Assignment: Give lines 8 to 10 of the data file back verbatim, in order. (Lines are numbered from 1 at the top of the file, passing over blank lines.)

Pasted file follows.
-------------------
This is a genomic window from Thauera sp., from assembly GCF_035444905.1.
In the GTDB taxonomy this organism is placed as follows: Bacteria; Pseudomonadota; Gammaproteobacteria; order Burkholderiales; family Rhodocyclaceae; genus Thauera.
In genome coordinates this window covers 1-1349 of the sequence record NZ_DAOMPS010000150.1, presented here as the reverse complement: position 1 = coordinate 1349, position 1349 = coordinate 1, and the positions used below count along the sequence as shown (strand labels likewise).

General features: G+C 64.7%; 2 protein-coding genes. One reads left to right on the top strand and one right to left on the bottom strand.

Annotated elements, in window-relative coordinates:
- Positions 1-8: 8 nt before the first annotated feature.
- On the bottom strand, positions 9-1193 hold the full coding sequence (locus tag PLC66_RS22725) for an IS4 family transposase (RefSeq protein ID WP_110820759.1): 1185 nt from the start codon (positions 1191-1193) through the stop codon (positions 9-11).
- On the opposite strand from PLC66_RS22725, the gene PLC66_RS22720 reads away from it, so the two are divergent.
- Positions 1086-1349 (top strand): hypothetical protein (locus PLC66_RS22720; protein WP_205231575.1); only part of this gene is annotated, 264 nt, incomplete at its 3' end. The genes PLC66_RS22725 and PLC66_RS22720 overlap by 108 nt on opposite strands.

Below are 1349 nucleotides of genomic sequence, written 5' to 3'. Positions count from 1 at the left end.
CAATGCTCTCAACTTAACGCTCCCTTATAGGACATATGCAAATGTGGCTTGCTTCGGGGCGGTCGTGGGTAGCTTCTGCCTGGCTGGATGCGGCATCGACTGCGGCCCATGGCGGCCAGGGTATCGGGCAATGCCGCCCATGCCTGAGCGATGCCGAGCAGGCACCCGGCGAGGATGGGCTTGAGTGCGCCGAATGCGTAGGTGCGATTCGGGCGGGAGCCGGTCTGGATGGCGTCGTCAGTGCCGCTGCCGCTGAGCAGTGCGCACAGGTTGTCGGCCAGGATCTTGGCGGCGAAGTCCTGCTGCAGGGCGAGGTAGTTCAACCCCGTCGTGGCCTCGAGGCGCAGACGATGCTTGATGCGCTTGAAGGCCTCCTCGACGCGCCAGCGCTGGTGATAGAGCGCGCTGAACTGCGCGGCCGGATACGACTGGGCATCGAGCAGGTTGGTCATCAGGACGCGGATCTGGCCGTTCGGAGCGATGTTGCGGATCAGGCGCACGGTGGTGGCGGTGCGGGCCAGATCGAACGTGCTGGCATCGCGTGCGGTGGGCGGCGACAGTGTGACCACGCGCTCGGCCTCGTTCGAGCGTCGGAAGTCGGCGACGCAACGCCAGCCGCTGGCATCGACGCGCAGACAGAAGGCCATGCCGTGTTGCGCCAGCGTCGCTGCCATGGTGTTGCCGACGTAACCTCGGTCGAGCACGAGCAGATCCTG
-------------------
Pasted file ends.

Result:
- On the opposite strand from PLC66_RS22725, the gene PLC66_RS22720 reads away from it, so the two are divergent.
- Positions 1086-1349 (top strand): hypothetical protein (locus PLC66_RS22720; protein WP_205231575.1); only part of this gene is annotated, 264 nt, incomplete at its 3' end. The genes PLC66_RS22725 and PLC66_RS22720 overlap by 108 nt on opposite strands.

Below are 1349 nucleotides of genomic sequence, written 5' to 3'. Positions count from 1 at the left end.